Most dogs aren't very picky. Whatever you throw their way they'll eat without hesitation or worry about the consequences.
My dog is always readily available to eat the table scraps and nibble on the crumbs that fall on the floor.
So it really is up to every dog owner to determine what's good for their pooch and what is harmful. While there are some dietary restrictions that depend on the type of dog, there are certain foods that your dog should never eat under any circumstances.
We're all aware of the dangers that come with feeding foods like chocolate and gum to your dog, but now, dog owners and veterinarians are sending out warnings about another seemingly harmless food that can wreak havoc on your dog's system, lead to illness, and even death.
Turns out, corn on the cob, which dogs love to chew on, can cause some severe complications for your dog.
"The core of the cob had traveled through her intestines like a cheese grater."
While the kernels are tasty and harmless (unless your canine has a rare allergy), it is the cob itself that poses a risk when a dog eats the entire thing or large pieces of it.
The shape of the corn as well as the fact that they're indigestible can easily cause internal obstruction, especially in small and medium dogs.
If not treated immediately, obstructions can end up killing your pet. Just ask Joanne Palmer.
Palmer's social media post about losing her beloved dog after she ate a corn on the cob while out for a walk went viral last year. The pet owner was unaware of her Saffy the Cavachon's actions, until "one week later when she began violently vomiting at home."
The Palmers and Staffy's vet thought she was suffering from food poisoning, but a toxicology report confirmed that "the core of the cob had traveled through her intestines like a cheese grater." The cuts on her intestines caused severe septicemia which proved fatal.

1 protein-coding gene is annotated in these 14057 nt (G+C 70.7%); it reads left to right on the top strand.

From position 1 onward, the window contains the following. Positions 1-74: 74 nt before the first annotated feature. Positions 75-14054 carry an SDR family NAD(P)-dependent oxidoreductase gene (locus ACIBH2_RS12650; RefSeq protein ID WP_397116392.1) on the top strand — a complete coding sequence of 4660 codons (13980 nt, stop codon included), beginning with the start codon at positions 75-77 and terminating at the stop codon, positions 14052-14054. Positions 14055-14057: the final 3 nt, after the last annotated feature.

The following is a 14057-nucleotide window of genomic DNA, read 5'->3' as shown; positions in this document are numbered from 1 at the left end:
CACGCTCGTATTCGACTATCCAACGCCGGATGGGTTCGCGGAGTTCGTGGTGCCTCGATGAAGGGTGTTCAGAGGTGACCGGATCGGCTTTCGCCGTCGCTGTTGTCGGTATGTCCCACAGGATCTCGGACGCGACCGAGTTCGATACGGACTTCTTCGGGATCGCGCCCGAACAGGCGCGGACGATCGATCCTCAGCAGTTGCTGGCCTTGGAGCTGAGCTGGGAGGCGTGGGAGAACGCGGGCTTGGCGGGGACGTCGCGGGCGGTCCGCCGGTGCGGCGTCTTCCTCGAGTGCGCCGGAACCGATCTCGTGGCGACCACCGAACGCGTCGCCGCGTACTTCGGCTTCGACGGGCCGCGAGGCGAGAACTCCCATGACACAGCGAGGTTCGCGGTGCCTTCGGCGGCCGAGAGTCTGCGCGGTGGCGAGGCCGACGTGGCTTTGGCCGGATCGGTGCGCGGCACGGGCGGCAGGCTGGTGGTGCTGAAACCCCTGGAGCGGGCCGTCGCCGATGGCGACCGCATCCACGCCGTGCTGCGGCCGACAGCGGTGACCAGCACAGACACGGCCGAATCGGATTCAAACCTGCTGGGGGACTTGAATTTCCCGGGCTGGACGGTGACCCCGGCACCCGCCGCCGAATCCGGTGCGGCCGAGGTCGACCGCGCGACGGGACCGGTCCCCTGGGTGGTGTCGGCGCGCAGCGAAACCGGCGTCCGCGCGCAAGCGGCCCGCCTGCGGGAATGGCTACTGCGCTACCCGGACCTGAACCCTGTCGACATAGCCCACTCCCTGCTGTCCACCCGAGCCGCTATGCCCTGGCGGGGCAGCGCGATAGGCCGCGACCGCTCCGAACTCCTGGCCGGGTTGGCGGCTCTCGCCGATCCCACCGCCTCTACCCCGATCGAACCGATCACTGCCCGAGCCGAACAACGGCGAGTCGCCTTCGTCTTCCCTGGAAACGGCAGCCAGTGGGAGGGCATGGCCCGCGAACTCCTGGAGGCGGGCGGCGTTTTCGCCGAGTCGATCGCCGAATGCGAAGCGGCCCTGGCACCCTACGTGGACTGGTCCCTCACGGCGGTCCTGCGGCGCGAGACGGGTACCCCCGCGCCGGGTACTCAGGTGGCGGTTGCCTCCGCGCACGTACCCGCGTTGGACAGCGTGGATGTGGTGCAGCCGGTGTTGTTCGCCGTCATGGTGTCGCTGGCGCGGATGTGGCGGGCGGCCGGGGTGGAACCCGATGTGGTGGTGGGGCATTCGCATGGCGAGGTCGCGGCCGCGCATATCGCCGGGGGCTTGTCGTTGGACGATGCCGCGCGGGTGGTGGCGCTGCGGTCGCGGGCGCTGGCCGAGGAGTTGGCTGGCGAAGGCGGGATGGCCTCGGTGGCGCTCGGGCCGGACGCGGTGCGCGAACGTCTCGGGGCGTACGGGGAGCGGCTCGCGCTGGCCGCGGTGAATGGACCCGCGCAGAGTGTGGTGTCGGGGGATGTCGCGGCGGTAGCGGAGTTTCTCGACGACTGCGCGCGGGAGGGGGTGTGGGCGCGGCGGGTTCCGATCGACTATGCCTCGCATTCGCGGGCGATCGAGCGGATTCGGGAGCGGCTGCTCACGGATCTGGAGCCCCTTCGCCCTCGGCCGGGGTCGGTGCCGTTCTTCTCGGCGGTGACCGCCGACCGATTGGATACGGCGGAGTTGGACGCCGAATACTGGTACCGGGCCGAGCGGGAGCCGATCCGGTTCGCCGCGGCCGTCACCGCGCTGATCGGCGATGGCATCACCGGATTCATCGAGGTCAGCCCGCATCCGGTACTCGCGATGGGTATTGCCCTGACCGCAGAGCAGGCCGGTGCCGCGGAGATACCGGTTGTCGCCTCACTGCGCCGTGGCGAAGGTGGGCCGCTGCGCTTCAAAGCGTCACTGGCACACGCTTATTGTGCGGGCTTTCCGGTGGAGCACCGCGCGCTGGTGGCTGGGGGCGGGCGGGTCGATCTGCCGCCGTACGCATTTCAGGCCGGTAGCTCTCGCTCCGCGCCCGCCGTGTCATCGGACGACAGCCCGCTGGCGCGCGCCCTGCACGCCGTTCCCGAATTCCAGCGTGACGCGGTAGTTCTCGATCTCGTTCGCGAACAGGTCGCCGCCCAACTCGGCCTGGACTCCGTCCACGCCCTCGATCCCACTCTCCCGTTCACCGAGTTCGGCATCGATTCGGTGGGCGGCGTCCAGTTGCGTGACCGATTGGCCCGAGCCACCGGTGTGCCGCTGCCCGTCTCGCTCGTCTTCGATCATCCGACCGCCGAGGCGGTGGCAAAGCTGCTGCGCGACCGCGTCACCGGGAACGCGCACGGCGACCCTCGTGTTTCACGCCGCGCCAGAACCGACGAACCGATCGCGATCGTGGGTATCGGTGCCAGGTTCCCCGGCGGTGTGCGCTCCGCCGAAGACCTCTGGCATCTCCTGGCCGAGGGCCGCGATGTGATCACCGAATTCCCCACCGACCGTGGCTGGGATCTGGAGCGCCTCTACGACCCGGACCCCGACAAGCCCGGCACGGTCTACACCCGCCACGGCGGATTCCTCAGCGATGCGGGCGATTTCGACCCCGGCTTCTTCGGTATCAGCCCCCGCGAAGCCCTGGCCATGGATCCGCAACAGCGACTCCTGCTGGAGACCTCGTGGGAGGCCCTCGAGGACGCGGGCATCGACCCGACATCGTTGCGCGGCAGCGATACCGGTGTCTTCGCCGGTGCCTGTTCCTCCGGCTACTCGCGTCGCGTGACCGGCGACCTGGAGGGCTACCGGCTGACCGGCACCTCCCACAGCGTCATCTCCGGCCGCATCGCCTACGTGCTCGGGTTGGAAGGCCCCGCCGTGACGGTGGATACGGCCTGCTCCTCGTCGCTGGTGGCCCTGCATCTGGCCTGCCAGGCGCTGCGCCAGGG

"She was a tiny dog, and I have thought that her size definitely contributed to her death," Palmer wrote along with her warning, "Dog owners must be warned that if they are walking their dog on any field, even ones that aren't corn fields, be aware."
Dr. Rebecca Ashman, a senior vet, said that unfortunately cases like this do happen often. While surgery is an option, "it is an extremely dangerous operation."
As we're in the midst of BBQ season, Ashman urges dog owners to be even more vigilant and to keep their pets away from the corn on the cobs.
"My alarm bells would be ringing if someone called up to say their animal had swallowed a corn on the cob, it's sadly very dangerous" she told The Daily Mail. "But anytime an owner is concerned they should call up the vets for advice, specialists are available and always happy to talk."
What can you do if your dog eats a corn cob?
In less severe cases, the obstruction can be cleared by inducing vomiting using hydrogen peroxide as per the vet's directions.
However, this isn't always recommended because according to Gary Richter, veterinarian and author of The Ultimate Pet Health Guide, "if a dog attempts to vomit up something like a corn cob, it might become lodged in their esophagus which is even more problematic than if it is in the stomach or intestines."
So if your dog has eaten a corn cob, you should immediately call your vet and if you can't reach them, contact the closest 24-hour animal hospital right away.
You can also call the ASPCA Animal Poison Control Center at (888)-426-4435, but they will charge you a small fee.
Signs of intestinal obstruction to look for
Unless you've witnessed it, it can be hard to tell if your dog has eaten a corn cob. Thankfully, there are some signs that you can watch out for if you suspect that Fido has intestinal obstruction.
- Dry heaving
- Lack of appetite
- Pain in the abdomen
Although diarrhea has been listed as a symptom, Richter says to keep in mind that dogs with obstruction are still able to "pass normal stools for a couple of days, so normal bowel movements are not an indication there is no problem."
The verdict is still out on whether or not corn is beneficial to dogs, so you should be keeping their consumption of the vegetable to a minimum anyway.
Let's help other pet owners protect their dogs by spreading the word!
For a list of foods your dog can actually eat, check out: